The recent transfer of two groups of 14 and 30 individuals to Albania prompted Rajavi to order a boycott of the UNHCR interview process in an attempt to create delays. In a vitriolic attack Rajavi describes the UN and ICRC as ‘poison’, telling his followers they must purge their organisation of the deadly disease of ‘third countries’. To have contact with any agency outside the MEK is now decreed a sin. When Rajavi says that anyone leaving the MEK should be sentenced to death, no one should doubt the severity of punishment for offenders inside the MEK.

Following this vicious attack the UN Secretary General robustly defended his representative in Iraq, UNAMI chief Martin Kobler, who has spent two years in excruciatingly difficult negotiations with the MEK to end the deadlock. Ban Ki Moon politely suggested that the MEK, their backers and supporters spend their money on helping the members in Iraq rather than on paying huge fees to lobbyists. The European Union and the State Department also backed Kobler’s efforts and strongly urged the MEK to give full cooperation to those agencies which are trying to help rescue them.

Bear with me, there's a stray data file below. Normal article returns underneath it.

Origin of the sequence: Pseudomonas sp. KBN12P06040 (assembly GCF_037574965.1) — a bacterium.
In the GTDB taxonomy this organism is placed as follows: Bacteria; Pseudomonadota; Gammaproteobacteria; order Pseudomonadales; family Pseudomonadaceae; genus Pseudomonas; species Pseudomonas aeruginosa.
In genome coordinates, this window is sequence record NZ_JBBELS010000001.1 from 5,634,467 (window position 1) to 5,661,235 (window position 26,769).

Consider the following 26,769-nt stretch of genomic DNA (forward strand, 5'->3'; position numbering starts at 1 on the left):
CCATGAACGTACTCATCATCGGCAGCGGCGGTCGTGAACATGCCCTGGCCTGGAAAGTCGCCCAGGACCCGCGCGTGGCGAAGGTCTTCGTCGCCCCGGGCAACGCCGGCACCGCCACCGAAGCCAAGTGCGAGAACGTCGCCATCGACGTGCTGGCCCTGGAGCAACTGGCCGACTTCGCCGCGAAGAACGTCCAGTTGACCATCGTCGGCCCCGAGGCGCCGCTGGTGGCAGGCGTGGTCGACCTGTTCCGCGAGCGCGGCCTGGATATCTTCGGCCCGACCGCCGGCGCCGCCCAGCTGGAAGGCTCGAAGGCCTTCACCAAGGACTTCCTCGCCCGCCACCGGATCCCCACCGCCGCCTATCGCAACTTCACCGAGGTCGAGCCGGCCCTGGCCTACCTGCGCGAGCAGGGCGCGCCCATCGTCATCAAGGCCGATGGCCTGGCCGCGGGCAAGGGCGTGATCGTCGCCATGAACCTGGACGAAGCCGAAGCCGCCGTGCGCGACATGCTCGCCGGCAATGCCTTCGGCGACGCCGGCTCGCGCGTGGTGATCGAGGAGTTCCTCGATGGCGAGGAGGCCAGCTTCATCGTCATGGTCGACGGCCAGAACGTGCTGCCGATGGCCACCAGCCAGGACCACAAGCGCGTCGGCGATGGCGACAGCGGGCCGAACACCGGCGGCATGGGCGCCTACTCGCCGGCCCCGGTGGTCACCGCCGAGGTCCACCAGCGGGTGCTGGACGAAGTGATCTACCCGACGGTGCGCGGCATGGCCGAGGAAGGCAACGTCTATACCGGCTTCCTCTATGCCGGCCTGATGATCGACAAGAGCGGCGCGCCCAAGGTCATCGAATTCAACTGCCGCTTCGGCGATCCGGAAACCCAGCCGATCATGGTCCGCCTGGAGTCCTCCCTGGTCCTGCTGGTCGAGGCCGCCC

That state of insecurity was emphasised by a (strangely convenient) violent attack on Camp Liberty to coincide with the election in Iran. This allowed the MEK to repeat its demand for an immediate return to Camp Ashraf. It seems that as the efforts of Martin Kobler, the UN agencies and the Iraqi authorities to progress the removal of the MEK from Iraq are beginning to bear fruit, so the MEK leader is coming under greater and greater pressure.